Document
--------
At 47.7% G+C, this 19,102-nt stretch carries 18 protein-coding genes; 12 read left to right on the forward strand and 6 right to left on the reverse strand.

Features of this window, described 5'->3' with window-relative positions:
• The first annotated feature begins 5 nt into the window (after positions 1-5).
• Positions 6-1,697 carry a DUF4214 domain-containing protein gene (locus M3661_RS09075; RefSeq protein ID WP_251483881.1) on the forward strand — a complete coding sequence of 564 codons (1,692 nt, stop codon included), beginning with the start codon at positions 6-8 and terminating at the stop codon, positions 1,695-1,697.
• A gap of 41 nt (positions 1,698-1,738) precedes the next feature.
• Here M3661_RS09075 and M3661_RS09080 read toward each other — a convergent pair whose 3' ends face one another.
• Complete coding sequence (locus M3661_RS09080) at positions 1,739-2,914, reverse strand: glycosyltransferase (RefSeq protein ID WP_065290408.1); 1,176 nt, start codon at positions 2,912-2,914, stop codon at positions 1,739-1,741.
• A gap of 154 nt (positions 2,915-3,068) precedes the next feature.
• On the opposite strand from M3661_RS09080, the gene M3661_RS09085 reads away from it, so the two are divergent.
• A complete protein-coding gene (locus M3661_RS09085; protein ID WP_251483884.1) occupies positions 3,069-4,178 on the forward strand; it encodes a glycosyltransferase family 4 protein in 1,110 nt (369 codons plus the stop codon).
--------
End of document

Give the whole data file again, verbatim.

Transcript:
At 47.7% G+C, this 19,102-nt stretch carries 18 protein-coding genes; 12 read left to right on the forward strand and 6 right to left on the reverse strand.

Features of this window, described 5'->3' with window-relative positions:
• The first annotated feature begins 5 nt into the window (after positions 1-5).
• Positions 6-1,697 carry a DUF4214 domain-containing protein gene (locus M3661_RS09075; RefSeq protein ID WP_251483881.1) on the forward strand — a complete coding sequence of 564 codons (1,692 nt, stop codon included), beginning with the start codon at positions 6-8 and terminating at the stop codon, positions 1,695-1,697.
• A gap of 41 nt (positions 1,698-1,738) precedes the next feature.
• Here M3661_RS09075 and M3661_RS09080 read toward each other — a convergent pair whose 3' ends face one another.
• Complete coding sequence (locus M3661_RS09080) at positions 1,739-2,914, reverse strand: glycosyltransferase (RefSeq protein ID WP_065290408.1); 1,176 nt, start codon at positions 2,912-2,914, stop codon at positions 1,739-1,741.
• A gap of 154 nt (positions 2,915-3,068) precedes the next feature.
• On the opposite strand from M3661_RS09080, the gene M3661_RS09085 reads away from it, so the two are divergent.
• A complete protein-coding gene (locus M3661_RS09085; protein ID WP_251483884.1) occupies positions 3,069-4,178 on the forward strand; it encodes a glycosyltransferase family 4 protein in 1,110 nt (369 codons plus the stop codon).